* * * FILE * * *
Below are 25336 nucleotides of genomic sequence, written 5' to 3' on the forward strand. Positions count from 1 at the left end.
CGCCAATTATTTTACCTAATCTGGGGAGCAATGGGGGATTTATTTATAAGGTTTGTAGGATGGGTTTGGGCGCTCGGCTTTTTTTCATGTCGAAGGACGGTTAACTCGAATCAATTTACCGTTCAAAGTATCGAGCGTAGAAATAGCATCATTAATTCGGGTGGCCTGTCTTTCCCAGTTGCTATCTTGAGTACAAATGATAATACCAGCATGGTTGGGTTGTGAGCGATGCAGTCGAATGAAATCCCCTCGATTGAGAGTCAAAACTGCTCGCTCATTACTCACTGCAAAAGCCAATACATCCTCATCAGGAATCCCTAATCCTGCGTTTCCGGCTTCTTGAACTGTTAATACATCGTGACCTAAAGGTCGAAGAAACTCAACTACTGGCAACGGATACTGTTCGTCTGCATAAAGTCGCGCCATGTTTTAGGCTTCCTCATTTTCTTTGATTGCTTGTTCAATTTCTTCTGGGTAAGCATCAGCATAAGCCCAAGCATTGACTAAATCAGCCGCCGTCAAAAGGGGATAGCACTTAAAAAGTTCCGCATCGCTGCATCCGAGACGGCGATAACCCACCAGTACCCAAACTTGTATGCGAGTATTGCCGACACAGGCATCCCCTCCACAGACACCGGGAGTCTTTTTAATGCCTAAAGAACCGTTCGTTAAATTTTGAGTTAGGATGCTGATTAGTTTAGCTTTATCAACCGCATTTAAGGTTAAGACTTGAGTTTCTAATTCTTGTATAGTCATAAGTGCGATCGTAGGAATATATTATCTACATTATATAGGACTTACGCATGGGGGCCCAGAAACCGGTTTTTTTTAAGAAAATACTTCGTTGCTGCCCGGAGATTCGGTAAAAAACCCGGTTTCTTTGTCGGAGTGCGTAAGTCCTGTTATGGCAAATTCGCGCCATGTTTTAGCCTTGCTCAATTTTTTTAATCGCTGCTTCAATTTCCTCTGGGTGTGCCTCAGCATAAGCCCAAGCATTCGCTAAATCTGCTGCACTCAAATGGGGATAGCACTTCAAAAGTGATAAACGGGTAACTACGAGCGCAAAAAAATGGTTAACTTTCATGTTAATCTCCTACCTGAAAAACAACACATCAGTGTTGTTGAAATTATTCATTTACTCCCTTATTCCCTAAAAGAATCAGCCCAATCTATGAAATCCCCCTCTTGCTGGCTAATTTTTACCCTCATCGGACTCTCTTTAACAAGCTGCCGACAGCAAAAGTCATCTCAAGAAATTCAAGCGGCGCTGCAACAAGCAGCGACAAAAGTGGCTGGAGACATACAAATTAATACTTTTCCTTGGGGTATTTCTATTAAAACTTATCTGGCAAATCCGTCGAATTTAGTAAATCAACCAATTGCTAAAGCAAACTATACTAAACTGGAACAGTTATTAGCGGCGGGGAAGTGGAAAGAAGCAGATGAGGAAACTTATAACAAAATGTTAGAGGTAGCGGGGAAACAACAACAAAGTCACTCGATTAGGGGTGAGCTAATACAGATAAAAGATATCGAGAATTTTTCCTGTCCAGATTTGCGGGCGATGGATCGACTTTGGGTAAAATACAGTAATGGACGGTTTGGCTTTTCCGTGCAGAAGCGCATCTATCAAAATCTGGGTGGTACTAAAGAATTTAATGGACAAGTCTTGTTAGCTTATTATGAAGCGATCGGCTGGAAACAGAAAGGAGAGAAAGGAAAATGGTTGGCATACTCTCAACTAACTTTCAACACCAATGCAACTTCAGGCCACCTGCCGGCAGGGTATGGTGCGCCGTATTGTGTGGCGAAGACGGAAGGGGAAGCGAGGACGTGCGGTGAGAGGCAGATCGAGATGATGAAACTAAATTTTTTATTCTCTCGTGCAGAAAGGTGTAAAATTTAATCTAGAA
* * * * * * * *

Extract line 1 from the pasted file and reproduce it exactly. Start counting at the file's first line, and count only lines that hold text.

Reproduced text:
Below are 25336 nucleotides of genomic sequence, written 5' to 3' on the forward strand. Positions count from 1 at the left end.